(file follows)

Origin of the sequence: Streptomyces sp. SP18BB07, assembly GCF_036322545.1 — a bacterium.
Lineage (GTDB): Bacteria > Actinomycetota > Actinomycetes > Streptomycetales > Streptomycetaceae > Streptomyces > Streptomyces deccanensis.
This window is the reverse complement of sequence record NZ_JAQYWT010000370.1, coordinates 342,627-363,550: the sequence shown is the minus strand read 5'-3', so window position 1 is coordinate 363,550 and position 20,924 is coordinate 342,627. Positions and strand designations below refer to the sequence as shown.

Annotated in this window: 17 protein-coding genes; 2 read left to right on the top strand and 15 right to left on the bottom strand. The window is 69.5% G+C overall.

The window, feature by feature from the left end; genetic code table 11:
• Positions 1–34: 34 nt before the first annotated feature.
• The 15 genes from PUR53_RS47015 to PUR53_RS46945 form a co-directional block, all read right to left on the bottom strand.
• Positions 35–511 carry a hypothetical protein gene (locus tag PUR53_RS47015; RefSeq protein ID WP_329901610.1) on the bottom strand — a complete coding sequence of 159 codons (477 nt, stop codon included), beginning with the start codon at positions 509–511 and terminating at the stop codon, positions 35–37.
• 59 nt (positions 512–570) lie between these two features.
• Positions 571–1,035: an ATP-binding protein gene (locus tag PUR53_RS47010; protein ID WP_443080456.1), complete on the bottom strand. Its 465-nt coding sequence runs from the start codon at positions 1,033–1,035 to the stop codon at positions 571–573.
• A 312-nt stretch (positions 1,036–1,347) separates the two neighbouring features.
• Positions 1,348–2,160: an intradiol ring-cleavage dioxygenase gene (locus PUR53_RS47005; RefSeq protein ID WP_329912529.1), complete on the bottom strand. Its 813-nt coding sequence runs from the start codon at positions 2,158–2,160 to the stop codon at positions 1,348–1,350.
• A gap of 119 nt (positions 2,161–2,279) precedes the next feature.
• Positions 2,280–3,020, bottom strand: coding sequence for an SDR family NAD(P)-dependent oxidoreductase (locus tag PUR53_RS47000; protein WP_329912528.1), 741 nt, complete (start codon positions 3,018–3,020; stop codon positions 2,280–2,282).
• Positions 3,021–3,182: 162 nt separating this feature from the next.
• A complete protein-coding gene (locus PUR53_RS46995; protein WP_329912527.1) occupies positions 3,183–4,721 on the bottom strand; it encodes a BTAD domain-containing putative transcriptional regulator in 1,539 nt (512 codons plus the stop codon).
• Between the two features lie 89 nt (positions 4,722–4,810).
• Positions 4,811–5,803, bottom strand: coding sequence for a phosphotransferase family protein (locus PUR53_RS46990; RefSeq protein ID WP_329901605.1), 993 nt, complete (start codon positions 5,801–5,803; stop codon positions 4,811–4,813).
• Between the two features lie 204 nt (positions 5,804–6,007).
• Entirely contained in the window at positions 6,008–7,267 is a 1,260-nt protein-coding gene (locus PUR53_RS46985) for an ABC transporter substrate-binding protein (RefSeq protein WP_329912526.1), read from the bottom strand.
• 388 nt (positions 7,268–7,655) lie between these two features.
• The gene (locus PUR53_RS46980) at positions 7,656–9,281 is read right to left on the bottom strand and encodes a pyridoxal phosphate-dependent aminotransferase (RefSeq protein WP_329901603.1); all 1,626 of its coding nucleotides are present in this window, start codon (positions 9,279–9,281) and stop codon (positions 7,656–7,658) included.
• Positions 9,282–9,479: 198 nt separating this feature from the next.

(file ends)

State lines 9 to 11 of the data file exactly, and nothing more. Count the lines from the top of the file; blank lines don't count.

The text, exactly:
• 59 nt (positions 512–570) lie between these two features.
• Positions 571–1,035: an ATP-binding protein gene (locus tag PUR53_RS47010; protein ID WP_443080456.1), complete on the bottom strand. Its 465-nt coding sequence runs from the start codon at positions 1,033–1,035 to the stop codon at positions 571–573.
• A 312-nt stretch (positions 1,036–1,347) separates the two neighbouring features.